MISSION
A long-term commitment to voluntarily aiding and contributing to scientific, cultural, educational, and other charitable initiatives.
NEWS
EMORY UNIVERSITY
15 Sep 2015

The National Institutes of Health has awarded an Emory-led research consortium $15 million over five years for renewal of a grant aimed at better understanding and improving human immune responses to vaccination. The grant builds on the pioneering accomplishments of the research team over the past several years in developing “systems biology” methods to accurately […]

Read more...

The National Institutes of Health has awarded an Emory-led research consortium $15 million over five years for renewal of a grant aimed at better understanding and improving human immune responses to vaccination. The grant builds on the pioneering accomplishments of the research team over the past several years in developing “systems biology” methods to accurately predict the efficacy of vaccination in humans, and providing new insights into the molecular mechanisms that drive effective immunity to vaccination.

The grant’s principal investigator is Bali Pulendran, PhD, whose laboratory is widely credited with launching the field of “systems vaccinology.” Pulendran is Charles Howard Candler Professor in the Department of Pathology and Laboratory Medicine, the Emory Vaccine Center and Yerkes National Primate Research Center

Systems vaccinology combines immunology, genomics and bioinformatics to predict the effectiveness of a vaccine without exposing individuals to infection, and offers a means to probe the molecular mechanisms underlying immunity to vaccination. Researchers already have provided proof of concept of this approach through studies of innate and adaptive human immune responses to vaccines including yellow fever, smallpox, seasonal influenza, meningococcal disease and dengue fever.

Co-principal investigator is Rafi Ahmed, PhD, director of the Emory Vaccine Center and a Georgia Research Alliance Eminent Scholar. The National Institute of Allergy and Infectious Diseases will administer the grant as part of its Human Immunology Project Consortium (HIPC) program. The research team also includes scientists at the Broad Institute; Dana Farber Cancer Institute; Georgia Institute of Technology; University of California, Berkeley; University of Chicago; University of Colorado; University of Sao Paolo, Brazil; and several pharmaceutical firms.

“Although most of our team’s studies thus far have focused on healthy young adults, the renewal grant will allow us to expand the reach of our study to include vaccine responses in populations that are particularly vulnerable to infections: infants, the elderly, and transplant patients,” says Pulendran. “This is a critical need because we know elderly individuals have weaker immune responses overall, and transplant patients have compromised immune responses due to immunosuppressive drug therapy. We want to be able to offer more effective vaccines across the lifespan as well as address myriad health-care concerns,” he continues.

The team will focus on two primary projects: (1) immune response to vaccination against varicella zoster virus (VZV), which causes chicken pox in young children and shingles in adults, and (2) immune response to pneumococcal vaccines in transplant patients.

In the first major project, researchers will study immune responses to vaccination against VZV in children and the elderly with the aim of developing new insights into the immune response at the two extremes of age. VZV vaccination is the standard of care for both infants and the elderly, but Zostavax, the licensed Merck vaccine against VZV, has limited efficacy against shingles, especially in people older than 70.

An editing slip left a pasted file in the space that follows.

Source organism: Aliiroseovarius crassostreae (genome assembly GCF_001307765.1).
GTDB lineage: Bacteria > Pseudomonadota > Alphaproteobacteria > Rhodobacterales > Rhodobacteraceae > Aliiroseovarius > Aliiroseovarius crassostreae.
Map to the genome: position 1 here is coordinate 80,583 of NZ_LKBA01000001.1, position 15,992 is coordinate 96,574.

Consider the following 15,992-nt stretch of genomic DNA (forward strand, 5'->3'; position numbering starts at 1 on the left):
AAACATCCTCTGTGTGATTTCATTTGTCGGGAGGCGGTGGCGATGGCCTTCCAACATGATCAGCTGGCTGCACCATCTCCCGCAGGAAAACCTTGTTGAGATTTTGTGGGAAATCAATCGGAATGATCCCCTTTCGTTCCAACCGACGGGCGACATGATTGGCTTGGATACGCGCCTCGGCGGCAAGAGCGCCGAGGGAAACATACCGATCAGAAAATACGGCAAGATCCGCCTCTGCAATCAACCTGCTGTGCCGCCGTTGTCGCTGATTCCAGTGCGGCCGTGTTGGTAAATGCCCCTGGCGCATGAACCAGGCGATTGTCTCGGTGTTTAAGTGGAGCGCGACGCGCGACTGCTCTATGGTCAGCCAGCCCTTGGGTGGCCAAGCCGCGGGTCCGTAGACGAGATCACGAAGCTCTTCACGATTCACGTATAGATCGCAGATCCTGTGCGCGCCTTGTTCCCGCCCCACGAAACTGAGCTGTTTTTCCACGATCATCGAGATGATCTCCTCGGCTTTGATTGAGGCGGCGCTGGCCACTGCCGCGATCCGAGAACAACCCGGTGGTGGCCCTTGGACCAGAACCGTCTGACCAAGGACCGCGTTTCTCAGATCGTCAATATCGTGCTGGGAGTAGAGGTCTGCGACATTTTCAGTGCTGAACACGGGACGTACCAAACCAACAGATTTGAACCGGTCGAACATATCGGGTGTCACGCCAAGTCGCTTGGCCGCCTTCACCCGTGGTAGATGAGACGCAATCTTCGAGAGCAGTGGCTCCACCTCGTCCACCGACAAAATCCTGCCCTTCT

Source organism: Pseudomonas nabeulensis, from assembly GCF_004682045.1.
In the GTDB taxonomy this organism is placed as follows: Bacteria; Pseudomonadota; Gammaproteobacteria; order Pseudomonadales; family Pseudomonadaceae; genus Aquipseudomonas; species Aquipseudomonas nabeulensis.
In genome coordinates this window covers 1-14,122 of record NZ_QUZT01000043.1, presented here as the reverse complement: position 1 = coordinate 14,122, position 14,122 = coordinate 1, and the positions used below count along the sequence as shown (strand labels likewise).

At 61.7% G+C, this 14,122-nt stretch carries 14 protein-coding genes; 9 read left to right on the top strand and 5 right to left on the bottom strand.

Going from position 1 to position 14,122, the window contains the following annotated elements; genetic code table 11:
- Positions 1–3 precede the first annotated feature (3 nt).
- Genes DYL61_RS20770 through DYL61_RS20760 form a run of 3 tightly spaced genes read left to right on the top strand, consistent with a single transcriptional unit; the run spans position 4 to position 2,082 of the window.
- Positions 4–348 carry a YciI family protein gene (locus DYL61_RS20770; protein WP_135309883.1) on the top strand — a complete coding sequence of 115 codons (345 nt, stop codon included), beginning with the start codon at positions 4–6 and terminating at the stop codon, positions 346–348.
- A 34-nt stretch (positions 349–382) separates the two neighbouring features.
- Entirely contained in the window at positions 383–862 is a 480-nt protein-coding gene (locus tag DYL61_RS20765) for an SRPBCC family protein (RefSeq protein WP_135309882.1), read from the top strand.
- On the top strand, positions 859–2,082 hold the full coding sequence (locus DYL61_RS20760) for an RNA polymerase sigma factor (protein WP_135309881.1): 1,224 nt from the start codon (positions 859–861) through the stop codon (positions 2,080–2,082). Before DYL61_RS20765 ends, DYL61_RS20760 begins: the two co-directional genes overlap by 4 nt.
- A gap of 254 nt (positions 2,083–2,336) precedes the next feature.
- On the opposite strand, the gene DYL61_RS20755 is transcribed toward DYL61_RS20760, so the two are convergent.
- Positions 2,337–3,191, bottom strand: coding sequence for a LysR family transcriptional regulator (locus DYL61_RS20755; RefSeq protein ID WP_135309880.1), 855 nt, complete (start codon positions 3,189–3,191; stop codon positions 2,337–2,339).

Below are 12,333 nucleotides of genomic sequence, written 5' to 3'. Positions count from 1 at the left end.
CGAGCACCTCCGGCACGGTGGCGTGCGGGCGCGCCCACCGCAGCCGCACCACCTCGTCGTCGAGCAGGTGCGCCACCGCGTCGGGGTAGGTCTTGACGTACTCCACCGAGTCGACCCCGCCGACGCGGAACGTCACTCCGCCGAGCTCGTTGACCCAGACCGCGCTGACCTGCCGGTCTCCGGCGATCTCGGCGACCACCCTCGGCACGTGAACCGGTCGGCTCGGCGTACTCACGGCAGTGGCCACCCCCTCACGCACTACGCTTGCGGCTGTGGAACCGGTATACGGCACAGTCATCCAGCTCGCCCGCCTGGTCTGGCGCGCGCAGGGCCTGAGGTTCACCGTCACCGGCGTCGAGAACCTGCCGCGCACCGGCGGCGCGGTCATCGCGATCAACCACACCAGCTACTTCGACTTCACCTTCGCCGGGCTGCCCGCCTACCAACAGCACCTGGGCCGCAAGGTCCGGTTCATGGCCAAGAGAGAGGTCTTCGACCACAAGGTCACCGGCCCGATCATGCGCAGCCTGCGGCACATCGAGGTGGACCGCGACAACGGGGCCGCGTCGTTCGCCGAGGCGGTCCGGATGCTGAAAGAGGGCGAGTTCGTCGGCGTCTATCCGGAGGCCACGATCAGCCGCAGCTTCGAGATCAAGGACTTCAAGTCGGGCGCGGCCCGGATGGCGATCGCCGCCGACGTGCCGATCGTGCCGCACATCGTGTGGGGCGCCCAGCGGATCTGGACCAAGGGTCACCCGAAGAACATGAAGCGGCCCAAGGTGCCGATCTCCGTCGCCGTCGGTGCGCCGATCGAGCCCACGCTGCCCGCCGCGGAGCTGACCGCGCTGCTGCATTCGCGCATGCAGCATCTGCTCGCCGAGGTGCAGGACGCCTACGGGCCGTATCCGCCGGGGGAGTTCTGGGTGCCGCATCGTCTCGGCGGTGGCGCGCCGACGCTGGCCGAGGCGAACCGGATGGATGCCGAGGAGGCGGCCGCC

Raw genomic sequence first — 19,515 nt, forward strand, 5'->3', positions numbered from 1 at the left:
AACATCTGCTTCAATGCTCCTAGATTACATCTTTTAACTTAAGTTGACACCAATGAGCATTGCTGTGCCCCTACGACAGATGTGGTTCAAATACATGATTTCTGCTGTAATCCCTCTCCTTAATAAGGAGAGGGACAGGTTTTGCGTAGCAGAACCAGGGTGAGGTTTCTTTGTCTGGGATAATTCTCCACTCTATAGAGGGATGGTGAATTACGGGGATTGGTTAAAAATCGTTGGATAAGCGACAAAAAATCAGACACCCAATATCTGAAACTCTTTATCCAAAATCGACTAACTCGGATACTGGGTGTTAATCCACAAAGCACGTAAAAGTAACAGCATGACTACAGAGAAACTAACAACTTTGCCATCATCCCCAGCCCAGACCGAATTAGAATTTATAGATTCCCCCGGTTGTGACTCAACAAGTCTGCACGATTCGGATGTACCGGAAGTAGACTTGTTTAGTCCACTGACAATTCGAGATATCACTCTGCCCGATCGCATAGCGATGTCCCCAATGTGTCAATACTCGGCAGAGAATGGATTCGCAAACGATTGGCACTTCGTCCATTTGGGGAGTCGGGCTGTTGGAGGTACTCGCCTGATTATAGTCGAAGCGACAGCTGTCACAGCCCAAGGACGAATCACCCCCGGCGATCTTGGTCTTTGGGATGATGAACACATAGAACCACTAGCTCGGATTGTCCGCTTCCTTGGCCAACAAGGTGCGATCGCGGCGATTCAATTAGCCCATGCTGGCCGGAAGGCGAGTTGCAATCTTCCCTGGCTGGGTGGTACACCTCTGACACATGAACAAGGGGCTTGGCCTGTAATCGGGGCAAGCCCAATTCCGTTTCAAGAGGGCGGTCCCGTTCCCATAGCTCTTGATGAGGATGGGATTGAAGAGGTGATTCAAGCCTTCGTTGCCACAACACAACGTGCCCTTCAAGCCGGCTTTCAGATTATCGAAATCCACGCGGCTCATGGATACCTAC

Recently, the results of a randomized phase 3 trial of Glaxo Smith-Kline’s new investigational recombinant Herpes zoster subunit (HZ/su) vaccine has shown an overall vaccine efficacy of 97.2 percent across age groups, including people over 70 years old. These results represent somewhat of a paradigm shift in vaccinology because the usual barrier of immune senescence to vaccination in the elderly (the gradual deterioration of the immune response) appears to have been overcome. However the mechanisms by which this vaccine induces protective immunity in the elderly remain unexplored, and a major focus of the program by Pulendran and colleagues will be to use systems approaches to delineate such mechanisms.

In addition, the researchers will study immune responses to vaccination against varicella infection (chickenpox) in children. Although the Varivax vaccine (identical to Zostavax but at a lower dose) is highly effective in preventing chickenpox in young children, there is little known about the nature of innate and adaptive immunity to vaccination in children. The new systems approach will include a detailed analysis of the immune response to Varivax in children.

A second major focus will evaluate immune response to pneumococcal vaccines in kidney transplant patients who are on T cell immunosuppression therapy. Pneumococcal diseases are responsible for 1.6 million deaths per year globally, and the rate of invasive pneumococcal disease is 60 times greater in kidney transplant patients than in the general population. Researchers believe their new systems analysis of vaccination against pneumococcal disease in transplant patients on immunosuppressive therapy will yield important new insights that could provide new vaccination guidelines and a broader understanding of the dynamic changes following vaccination in this special population.

“The field of immunology has made tremendous progress over the years, and through this systems biology approach we have been able to dissect responses to vaccination in a much more efficient and insightful way,” says Rafi Ahmed. “We believe that by understanding the details of the response to VZV and pneumococcal vaccines in these vulnerable populations we can have an important impact on health in the United States and globally.”